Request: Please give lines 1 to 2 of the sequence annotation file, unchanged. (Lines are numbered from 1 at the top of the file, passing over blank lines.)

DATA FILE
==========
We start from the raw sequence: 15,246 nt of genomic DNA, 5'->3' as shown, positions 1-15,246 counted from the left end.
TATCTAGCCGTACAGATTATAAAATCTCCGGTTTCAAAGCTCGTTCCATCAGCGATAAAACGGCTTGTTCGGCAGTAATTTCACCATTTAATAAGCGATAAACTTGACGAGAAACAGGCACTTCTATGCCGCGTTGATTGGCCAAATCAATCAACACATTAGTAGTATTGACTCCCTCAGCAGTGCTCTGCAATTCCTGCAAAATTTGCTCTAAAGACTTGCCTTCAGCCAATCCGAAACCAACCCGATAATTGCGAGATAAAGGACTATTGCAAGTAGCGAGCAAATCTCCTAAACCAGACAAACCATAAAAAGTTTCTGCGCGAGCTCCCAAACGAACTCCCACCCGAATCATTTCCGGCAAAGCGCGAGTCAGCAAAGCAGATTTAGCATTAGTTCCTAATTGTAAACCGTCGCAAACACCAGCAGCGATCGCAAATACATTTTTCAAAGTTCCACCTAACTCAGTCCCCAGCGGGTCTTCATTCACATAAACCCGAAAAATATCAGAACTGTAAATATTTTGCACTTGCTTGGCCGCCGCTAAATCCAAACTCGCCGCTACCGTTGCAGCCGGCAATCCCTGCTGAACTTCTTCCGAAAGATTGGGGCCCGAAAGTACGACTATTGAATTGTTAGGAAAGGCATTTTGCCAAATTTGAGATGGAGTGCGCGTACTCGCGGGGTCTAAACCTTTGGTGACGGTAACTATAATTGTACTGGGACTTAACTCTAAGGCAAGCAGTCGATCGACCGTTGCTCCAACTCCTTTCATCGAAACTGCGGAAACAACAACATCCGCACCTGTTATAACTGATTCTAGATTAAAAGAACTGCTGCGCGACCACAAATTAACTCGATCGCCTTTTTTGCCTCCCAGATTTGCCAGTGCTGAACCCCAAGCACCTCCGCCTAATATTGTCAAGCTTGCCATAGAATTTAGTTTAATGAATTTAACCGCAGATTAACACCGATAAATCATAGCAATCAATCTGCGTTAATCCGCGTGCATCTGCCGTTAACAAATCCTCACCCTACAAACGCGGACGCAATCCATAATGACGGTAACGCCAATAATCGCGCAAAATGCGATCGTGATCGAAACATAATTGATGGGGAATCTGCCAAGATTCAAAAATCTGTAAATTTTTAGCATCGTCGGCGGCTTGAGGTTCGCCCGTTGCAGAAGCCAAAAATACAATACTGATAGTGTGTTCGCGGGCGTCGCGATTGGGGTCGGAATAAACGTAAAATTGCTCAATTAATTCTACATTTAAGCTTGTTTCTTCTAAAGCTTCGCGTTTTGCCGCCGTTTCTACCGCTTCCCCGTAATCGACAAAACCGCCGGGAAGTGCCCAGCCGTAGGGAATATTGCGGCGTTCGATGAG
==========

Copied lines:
We start from the raw sequence: 15,246 nt of genomic DNA, 5'->3' as shown, positions 1-15,246 counted from the left end.
TATCTAGCCGTACAGATTATAAAATCTCCGGTTTCAAAGCTCGTTCCATCAGCGATAAAACGGCTTGTTCGGCAGTAATTTCACCATTTAATAAGCGATAAACTTGACGAGAAACAGGCACTTCTATGCCGCGTTGATTGGCCAAATCAATCAACACATTAGTAGTATTGACTCCCTCAGCAGTGCTCTGCAATTCCTGCAAAATTTGCTCTAAAGACTTGCCTTCAGCCAATCCGAAACCAACCCGATAATTGCGAGATAAAGGACTATTGCAAGTAGCGAGCAAATCTCCTAAACCAGACAAACCATAAAAAGTTTCTGCGCGAGCTCCCAAACGAACTCCCACCCGAATCATTTCCGGCAAAGCGCGAGTCAGCAAAGCAGATTTAGCATTAGTTCCTAATTGTAAACCGTCGCAAACACCAGCAGCGATCGCAAATACATTTTTCAAAGTTCCACCTAACTCAGTCCCCAGCGGGTCTTCATTCACATAAACCCGAAAAATATCAGAACTGTAAATATTTTGCACTTGCTTGGCCGCCGCTAAATCCAAACTCGCCGCTACCGTTGCAGCCGGCAATCCCTGCTGAACTTCTTCCGAAAGATTGGGGCCCGAAAGTACGACTATTGAATTGTTAGGAAAGGCATTTTGCCAAATTTGAGATGGAGTGCGCGTACTCGCGGGGTCTAAACCTTTGGTGACGGTAACTATAATTGTACTGGGACTTAACTCTAAGGCAAGCAGTCGATCGACCGTTGCTCCAACTCCTTTCATCGAAACTGCGGAAACAACAACATCCGCACCTGTTATAACTGATTCTAGATTAAAAGAACTGCTGCGCGACCACAAATTAACTCGATCGCCTTTTTTGCCTCCCAGATTTGCCAGTGCTGAACCCCAAGCACCTCCGCCTAATATTGTCAAGCTTGCCATAGAATTTAGTTTAATGAATTTAACCGCAGATTAACACCGATAAATCATAGCAATCAATCTGCGTTAATCCGCGTGCATCTGCCGTTAACAAATCCTCACCCTACAAACGCGGACGCAATCCATAATGACGGTAACGCCAATAATCGCGCAAAATGCGATCGTGATCGAAACATAATTGATGGGGAATCTGCCAAGATTCAAAAATCTGTAAATTTTTAGCATCGTCGGCGGCTTGAGGTTCGCCCGTTGCAGAAGCCAAAAATACAATACTGATAGTGTGTTCGCGGGCGTCGCGATTGGGGTCGGAATAAACGTAAAATTGCTCAATTAATTCTACATTTAAGCTTGTTTCTTCTAAAGCTTCGCGTTTTGCCGCCGTTTCTACCGCTTCCCCGTAATCGACAAAACCGCCGGGAAGTGCCCAGCCGTAGGGAATATTGCGGCGTTCGATGAG